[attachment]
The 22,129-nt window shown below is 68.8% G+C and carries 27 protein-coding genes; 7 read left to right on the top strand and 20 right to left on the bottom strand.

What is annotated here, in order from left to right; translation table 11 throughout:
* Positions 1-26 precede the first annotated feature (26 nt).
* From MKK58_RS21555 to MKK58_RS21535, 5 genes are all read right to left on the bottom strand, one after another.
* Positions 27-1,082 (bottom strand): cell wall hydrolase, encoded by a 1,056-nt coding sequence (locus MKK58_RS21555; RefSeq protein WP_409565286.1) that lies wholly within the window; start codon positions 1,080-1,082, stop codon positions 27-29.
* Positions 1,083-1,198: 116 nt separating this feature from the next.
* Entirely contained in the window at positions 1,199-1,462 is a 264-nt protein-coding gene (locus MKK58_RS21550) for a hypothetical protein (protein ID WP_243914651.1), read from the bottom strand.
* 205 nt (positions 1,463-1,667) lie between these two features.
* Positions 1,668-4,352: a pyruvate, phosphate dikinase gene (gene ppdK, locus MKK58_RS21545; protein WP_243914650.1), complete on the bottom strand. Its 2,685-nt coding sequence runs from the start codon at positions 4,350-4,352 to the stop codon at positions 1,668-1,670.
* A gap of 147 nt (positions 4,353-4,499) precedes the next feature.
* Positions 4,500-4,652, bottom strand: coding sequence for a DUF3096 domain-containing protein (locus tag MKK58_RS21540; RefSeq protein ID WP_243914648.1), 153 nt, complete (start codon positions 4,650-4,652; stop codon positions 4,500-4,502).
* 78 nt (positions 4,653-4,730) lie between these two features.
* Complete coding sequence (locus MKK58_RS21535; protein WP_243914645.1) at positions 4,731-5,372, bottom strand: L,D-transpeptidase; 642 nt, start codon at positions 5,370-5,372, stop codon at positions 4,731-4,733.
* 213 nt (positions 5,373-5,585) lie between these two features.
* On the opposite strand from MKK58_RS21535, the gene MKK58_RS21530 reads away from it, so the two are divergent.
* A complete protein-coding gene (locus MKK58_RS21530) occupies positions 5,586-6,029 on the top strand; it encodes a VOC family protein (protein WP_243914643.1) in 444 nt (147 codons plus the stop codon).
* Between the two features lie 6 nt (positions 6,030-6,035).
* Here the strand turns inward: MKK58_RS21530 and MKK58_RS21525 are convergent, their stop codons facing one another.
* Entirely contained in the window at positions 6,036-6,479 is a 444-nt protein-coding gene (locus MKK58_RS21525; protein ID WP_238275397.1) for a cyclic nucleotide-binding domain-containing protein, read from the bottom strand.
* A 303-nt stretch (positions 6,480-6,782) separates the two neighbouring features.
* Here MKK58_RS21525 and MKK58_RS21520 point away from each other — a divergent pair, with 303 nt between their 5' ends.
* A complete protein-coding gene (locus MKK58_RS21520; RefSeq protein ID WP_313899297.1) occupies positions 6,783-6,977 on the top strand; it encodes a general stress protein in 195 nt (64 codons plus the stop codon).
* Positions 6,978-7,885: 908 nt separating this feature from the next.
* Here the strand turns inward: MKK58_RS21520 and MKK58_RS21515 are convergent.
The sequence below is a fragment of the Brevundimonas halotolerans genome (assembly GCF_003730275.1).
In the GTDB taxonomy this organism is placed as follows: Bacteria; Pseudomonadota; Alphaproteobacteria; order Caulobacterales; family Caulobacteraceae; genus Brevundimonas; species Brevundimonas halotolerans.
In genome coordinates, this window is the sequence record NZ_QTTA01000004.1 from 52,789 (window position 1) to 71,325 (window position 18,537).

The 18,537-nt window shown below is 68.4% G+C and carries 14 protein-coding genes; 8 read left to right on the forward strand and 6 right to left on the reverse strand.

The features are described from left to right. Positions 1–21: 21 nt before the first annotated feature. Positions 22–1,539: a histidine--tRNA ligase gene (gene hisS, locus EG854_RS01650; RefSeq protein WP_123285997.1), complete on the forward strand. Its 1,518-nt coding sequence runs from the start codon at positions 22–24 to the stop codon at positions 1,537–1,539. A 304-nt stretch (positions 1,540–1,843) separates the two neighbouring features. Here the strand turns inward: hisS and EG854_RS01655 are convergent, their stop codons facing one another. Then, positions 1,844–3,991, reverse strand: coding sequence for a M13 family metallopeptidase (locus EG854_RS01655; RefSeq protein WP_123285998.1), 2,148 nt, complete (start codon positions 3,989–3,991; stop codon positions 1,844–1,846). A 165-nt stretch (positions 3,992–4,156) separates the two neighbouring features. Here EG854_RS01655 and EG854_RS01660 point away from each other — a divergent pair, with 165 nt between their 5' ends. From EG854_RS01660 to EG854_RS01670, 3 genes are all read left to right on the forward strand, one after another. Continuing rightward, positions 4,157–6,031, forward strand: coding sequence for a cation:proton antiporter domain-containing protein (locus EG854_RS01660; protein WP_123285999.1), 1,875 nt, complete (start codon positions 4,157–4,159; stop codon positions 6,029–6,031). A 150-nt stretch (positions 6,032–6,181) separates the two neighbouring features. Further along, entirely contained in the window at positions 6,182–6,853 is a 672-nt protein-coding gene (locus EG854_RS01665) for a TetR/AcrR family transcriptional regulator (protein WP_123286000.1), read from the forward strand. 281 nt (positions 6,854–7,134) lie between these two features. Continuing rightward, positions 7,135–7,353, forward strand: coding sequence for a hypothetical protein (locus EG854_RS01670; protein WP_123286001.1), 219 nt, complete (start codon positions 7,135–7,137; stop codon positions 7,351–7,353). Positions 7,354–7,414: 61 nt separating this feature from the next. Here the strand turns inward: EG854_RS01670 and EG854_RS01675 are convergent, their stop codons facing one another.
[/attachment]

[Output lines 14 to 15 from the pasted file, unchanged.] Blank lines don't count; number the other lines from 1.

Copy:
* 213 nt (positions 5,373-5,585) lie between these two features.
* On the opposite strand from MKK58_RS21535, the gene MKK58_RS21530 reads away from it, so the two are divergent.